Now that the Nationals have Adam LaRoche in the fold, they've bought themselves another two years of relative certainty at first base. Since they came to Washington, the Nationals haven't been able to find any reliability at the position in anything more than two-year chunks.
They had Nick Johnson mostly healthy in 2005 and 2006, but turned to Dmitri Young in 2007 and pieced the position together in 2008 when both Johnson and Young were hurt. They had Adam Dunn in 2009 and 2010, and will now have LaRoche in 2011 and 2012 - and possibly for 2013, if his $10 million mutual option is exercised.
But part of the reason the Nationals continue to search for first basemen is because the ones they've tried to develop haven't panned out. And the LaRoche signing throws into question whether their current prospects will ever pan out.
Chris Marrero, the Nationals' first-round pick in 2006, was moved onto the 40-man roster this fall so the Nationals could protect him from the Rule 5 draft. But that means his option years will start this season, and he'll presumably be blocked at first for two of those years. By the end of the 2012 season, Marrero will be 24, and you have to wonder if he'll be part of a trade package at some point. The Nationals likely wouldn't have pursued a long-term solution if they felt like Marrero was close to the majors, and while LaRoche could always be traded if Marrero surges through the minors, the onus is on Marrero to force the situation. He's coming off a strong year at Double-A Harrisburg, and could be reunited at Triple-A Syracuse with manager Randy Knorr, who's got a long history with the prospect and has shown an ability to get the best out of him. This will be an important year for the right-handed hitter to keep himself in the Nationals' plans, since it doesn't seem like a guarantee he'll be there at this point.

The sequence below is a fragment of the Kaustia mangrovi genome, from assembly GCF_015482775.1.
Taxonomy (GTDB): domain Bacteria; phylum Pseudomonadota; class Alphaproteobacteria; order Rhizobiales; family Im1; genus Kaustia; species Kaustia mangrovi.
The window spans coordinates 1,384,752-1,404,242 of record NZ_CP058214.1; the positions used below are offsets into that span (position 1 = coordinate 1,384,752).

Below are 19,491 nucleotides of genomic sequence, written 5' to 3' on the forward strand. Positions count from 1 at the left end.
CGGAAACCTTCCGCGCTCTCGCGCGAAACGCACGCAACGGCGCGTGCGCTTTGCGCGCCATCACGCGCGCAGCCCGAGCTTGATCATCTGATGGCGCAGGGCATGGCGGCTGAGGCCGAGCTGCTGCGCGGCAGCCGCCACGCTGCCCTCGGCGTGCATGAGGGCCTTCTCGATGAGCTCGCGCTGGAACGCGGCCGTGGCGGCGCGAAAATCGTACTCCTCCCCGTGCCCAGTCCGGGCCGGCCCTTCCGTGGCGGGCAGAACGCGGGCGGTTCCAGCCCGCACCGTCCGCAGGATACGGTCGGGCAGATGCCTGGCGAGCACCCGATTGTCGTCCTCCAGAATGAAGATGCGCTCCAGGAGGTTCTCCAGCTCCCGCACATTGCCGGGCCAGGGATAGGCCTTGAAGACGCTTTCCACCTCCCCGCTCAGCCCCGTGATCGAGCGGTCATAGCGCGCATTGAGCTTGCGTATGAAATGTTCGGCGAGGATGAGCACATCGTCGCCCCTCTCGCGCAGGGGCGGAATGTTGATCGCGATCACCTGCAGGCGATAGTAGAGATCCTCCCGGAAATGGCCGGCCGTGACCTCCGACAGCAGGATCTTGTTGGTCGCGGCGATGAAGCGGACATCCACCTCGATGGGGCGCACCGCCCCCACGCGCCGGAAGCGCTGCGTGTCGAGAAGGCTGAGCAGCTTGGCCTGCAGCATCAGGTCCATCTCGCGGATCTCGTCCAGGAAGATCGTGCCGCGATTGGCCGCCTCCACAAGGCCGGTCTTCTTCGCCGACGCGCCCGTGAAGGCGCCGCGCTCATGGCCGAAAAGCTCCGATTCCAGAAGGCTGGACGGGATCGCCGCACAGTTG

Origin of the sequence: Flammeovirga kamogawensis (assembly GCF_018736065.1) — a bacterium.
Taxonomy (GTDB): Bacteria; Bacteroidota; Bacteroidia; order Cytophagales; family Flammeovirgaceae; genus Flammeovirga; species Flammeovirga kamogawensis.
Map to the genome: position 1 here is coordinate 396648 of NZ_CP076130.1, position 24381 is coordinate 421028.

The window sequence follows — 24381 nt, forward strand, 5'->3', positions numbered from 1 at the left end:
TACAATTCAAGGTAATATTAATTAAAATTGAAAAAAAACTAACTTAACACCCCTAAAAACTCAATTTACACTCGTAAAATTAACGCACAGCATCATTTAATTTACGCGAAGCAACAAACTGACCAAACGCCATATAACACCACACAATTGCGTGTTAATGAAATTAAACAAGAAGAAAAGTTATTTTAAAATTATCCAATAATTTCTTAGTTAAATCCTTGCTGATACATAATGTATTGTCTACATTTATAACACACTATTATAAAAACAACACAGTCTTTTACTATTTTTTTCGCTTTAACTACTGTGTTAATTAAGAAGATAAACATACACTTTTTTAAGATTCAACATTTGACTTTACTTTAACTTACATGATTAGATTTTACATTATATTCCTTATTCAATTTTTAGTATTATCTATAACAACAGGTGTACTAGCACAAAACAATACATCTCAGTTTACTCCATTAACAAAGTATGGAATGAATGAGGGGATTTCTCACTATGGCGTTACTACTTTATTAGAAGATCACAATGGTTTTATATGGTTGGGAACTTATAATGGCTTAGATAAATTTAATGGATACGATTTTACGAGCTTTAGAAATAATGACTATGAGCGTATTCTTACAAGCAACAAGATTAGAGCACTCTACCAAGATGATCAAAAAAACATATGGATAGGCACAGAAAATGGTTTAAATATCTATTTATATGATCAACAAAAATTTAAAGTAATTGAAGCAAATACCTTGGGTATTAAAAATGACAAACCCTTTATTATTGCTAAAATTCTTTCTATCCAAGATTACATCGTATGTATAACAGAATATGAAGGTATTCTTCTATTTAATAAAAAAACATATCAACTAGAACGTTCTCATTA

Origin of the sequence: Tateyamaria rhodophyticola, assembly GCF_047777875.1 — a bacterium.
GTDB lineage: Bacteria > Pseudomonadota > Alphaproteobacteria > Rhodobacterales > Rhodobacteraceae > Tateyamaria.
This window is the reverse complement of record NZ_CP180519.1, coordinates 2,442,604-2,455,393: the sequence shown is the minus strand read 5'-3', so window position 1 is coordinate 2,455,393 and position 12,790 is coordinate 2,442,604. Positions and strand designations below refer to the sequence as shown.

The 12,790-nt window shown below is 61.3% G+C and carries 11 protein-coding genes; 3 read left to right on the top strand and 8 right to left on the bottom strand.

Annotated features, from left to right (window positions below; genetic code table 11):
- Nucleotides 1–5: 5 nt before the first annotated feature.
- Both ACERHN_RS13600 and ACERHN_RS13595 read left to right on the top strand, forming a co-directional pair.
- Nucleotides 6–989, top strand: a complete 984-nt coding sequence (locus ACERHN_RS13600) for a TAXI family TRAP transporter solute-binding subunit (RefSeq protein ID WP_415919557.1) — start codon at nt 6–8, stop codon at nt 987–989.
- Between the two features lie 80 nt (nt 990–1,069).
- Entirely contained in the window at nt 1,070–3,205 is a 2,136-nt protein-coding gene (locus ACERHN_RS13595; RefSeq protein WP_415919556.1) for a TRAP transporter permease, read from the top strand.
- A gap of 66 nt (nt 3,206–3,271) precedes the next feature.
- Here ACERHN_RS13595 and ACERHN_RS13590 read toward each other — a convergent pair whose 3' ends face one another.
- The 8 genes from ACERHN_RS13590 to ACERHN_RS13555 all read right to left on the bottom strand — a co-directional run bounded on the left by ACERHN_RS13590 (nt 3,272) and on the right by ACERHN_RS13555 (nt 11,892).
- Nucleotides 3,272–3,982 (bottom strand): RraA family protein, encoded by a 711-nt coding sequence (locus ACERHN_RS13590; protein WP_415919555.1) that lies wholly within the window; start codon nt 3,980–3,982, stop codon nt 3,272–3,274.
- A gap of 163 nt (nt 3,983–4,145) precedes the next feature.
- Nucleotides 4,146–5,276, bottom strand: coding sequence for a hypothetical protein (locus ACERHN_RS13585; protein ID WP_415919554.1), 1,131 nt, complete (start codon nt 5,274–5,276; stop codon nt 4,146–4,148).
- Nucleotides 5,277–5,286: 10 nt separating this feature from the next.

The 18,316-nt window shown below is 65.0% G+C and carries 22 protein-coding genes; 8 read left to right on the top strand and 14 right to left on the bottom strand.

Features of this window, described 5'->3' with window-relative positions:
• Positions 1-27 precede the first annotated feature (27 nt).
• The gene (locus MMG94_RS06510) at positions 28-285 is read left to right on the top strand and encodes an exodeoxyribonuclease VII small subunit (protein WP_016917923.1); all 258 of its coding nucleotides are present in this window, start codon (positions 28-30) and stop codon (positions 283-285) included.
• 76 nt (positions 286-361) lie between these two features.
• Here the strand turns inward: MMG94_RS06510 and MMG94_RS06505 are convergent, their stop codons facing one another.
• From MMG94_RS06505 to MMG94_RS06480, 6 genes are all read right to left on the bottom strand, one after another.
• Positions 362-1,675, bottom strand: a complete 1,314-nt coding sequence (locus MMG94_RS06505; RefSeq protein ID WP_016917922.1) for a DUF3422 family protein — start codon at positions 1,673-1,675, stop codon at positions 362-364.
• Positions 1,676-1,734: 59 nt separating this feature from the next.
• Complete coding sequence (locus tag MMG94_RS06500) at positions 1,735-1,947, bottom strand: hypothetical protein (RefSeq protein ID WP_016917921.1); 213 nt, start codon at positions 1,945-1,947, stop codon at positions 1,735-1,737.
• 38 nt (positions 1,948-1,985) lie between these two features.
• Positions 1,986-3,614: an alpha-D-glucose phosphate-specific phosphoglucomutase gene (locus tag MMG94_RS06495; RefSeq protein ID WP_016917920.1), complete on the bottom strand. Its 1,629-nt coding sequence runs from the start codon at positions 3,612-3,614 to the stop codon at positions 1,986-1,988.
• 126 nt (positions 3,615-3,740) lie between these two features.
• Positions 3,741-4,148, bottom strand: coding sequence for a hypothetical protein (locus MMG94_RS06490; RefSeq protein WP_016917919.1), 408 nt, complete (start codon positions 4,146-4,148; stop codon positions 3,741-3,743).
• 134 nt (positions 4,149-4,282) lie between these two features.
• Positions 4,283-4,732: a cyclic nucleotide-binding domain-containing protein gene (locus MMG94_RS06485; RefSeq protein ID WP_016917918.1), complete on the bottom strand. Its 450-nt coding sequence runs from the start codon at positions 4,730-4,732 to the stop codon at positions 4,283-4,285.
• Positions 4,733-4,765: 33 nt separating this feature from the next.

Barring a trade or some other roster move, the LaRoche signing also takes the Nationals out of the 2012 first base market, where Prince Fielder and possibly Albert Pujols could be free agents. Baseball people thought the Nationals might prefer to sign Derrek Lee to a one-year contract so they could take a run at Fielder after this season. And because of the Nationals' strong relationship with Scott Boras, some believed the Nationals would have a decent shot at the Brewers slugger. But Lee went to the Orioles, LaRoche got a multi-year deal with the Nationals and they seem set at first for now.
Now, much of this can change in a year, either through injuries and player movement. But LaRoche looks like a better bet to be the Nationals' first baseman in 2012, and possibly 2013, than either Marrero or Fielder.
UPDATE AT 6:46 P.M.: A few of you have been asking about Tyler Moore and Derek Norris, two other possible options in the Nationals' farm system. General manager Mike Rizzo has said Moore could wind up skipping Double-A Harrisburg and going straight to Triple-A Syracuse, but with Marrero likely to be there, Moore would have to have a strong spring to skip Harrisburg. Norris, at this point, is still catching, and though there are some issues with his receiving skills, the Nationals haven't moved him to first base yet. If he and Moore are at the same level, it'd be hard for him to move, though he could play some games there.
Figuring out a solution for Marrero, though, is a more pressing matter because his option clock has started. The Nationals need to determine whether he's part of the long-term plan, and if he is, they're probably going to want some of those option years as a backup plan in case he struggles with big-league pitching in his first go-round. So the LaRoche move affects him more immediately than Moore or Norris.